Warship Wednesday May 7: Archer the giant killer and her pink sistership.
Here at LSOZI, we are going to take off every Wednesday for a look at the old steam/diesel navies of the 1859-1946 time period and will profile a different ship each week.- Christopher Eger
Warship Wednesday, May 7. Archer the giant killer and her pink sister ship.
Here we see the United States Ship Archerfish, SS-311, a diesel-electric fleet submarine of the USS Balao-class with a bone in her mouth in open waters. The Archerfish had a safe and happy life, with an earned a reputation as the Jack the Giant Killer of the US WWII sub force.
A member of the 128-ship Balao class, she was one of the most mature US navy diesel designs of the World War Two era, constructed with knowledge gained from the earlier Gato-class. US subs, unlike those of many navies of the day, were ‘fleet’ boats, capable of unsupported operations in deep water far from home. Able to range 11,000 nautical miles on their reliable diesel engines, they could undertake 75-day patrols that could span the immensity of the Pacific. Carrying 24 (often unreliable) Mk14 Torpedoes, thee subs often sank anything short of a 5000-ton Maru or warship by surfacing and using their 4-inch/50 caliber and 40mm/20mm AAA’s. They also served as the firetrucks of the fleet, rescuing downed naval aviators from right under the noses of Japanese warships.
Laid down at Portsmouth Naval Shipyard, Kittery, Maine 22 JAN 1943, she was commissioned just over eight months later on 4 September and promptly sailed for the Pacific to join the fray. She left Pearl Harbor two days before Christmas, 1943 on her first of seven war patrols. Her first four patrols were entirely uneventful, detailed to scan regions of the Pacific that were largely devoid of Japanese activity by 1944. Her fifth one, however, struck pay-dirt.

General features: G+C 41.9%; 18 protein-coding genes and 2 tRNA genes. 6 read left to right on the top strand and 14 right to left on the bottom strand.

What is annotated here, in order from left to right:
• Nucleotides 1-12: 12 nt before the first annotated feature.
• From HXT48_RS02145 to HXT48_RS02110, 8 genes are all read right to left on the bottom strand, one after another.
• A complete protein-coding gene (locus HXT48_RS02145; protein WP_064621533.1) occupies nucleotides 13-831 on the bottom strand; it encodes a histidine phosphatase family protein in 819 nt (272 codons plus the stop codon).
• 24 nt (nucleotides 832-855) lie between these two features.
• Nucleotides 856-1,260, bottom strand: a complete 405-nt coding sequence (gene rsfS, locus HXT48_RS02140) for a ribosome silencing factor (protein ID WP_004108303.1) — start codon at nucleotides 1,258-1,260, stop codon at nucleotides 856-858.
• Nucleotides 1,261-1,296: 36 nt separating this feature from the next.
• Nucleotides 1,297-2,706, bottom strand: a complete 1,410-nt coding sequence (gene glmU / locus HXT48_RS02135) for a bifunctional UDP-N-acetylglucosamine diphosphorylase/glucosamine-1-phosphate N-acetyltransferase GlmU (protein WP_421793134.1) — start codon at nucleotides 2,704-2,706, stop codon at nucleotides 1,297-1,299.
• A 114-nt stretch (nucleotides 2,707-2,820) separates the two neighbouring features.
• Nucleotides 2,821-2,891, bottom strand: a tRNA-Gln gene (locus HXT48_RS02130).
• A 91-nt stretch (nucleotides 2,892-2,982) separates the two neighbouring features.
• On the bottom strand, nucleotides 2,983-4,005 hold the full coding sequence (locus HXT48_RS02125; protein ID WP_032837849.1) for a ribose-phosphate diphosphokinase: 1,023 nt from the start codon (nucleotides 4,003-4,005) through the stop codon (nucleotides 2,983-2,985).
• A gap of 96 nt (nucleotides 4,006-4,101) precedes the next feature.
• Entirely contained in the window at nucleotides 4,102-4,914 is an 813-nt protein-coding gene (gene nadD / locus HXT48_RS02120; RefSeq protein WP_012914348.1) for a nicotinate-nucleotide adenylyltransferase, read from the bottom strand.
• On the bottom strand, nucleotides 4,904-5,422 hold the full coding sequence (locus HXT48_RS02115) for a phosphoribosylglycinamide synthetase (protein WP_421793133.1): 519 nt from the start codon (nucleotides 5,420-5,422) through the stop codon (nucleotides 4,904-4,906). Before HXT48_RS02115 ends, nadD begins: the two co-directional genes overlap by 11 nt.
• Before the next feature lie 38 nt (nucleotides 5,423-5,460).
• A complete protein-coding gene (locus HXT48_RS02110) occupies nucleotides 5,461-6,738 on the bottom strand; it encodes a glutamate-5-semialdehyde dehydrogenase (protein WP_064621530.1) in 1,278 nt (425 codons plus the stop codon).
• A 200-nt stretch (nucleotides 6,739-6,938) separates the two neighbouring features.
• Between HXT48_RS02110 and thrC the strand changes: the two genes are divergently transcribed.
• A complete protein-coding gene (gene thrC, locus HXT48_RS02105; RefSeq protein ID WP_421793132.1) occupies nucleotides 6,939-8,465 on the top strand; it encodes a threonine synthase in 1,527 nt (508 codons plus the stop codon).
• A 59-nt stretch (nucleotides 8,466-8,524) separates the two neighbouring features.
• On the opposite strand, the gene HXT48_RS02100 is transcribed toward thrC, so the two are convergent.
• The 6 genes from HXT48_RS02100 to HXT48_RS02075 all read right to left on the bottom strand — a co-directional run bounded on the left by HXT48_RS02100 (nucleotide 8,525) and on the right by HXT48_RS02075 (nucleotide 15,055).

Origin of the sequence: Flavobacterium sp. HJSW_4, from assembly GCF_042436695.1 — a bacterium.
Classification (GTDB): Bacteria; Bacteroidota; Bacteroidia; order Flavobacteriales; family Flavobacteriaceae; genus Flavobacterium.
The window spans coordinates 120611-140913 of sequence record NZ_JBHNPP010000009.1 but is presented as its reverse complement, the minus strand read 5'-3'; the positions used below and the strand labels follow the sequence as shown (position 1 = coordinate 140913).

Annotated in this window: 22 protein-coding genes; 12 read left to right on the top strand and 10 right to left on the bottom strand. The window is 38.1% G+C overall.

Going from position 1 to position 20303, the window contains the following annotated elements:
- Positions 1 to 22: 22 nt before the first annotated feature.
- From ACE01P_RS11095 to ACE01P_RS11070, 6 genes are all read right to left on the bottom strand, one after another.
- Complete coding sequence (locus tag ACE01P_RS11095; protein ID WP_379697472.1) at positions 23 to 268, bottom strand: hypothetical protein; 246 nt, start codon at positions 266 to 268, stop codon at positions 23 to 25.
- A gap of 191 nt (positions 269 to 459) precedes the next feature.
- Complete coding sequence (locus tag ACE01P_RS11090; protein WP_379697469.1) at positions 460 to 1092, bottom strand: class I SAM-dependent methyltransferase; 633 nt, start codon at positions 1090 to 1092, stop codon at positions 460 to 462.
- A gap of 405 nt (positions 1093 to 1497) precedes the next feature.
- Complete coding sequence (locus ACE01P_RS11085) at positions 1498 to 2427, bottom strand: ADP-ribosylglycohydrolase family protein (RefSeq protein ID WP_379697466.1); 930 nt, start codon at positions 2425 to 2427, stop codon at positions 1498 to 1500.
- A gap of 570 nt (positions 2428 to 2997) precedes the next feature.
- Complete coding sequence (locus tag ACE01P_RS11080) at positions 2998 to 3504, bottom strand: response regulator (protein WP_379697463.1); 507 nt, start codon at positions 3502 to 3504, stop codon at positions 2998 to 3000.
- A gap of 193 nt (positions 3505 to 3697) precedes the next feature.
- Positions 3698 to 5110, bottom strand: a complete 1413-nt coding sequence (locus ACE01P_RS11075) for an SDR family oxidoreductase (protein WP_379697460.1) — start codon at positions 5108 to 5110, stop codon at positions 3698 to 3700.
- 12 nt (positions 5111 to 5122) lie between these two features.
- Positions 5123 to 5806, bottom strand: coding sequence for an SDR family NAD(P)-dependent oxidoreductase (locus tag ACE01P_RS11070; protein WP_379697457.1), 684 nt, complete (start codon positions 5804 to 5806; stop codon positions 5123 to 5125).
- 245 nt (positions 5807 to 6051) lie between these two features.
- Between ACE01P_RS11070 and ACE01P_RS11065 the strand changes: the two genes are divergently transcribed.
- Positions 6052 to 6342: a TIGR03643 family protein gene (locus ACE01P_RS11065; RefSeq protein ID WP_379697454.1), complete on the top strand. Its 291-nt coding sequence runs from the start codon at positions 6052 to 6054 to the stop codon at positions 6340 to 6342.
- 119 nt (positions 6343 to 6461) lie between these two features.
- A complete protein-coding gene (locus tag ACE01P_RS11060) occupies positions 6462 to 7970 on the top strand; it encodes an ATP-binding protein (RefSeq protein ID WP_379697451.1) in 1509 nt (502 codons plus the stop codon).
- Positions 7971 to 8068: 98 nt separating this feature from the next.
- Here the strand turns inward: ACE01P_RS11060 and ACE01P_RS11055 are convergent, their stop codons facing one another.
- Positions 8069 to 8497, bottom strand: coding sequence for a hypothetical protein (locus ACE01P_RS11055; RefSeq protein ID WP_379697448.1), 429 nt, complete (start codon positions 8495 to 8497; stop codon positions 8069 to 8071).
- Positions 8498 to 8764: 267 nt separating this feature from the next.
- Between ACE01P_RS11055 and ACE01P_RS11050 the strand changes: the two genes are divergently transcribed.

Standing off Tokyo Bay in November 1944, she was positioned to rescue downed B-29 crews who were bombing the Japanese Home Islands in preparation for the huge planned invasions in 1945-46. Then on the evening of November 28th, she was what appeared to be a huge naval tanker with a strong destroyer escort nudge out of the bay. This ‘tanker’ soon picked up 23-knots and started to zig-zag, which meant she was something altogether different.
Following closely, Archerfish worked her way through the screen of escorts, aligned her six forward tubes amidships of the immense target, and let rip a half-dozen improved Mk14 torpedoes, four of which found purchase on the hull of the largest aircraft carrier ever built in the world up until that time– the 73,000-ton, 872-foot long Imperial Japanese Naval ship Shinano. Capable of carrying up to 120 aircraft, including 47 in an armored hangar, she was the largest warship built until the USS Forrestal was completed in the 1950s.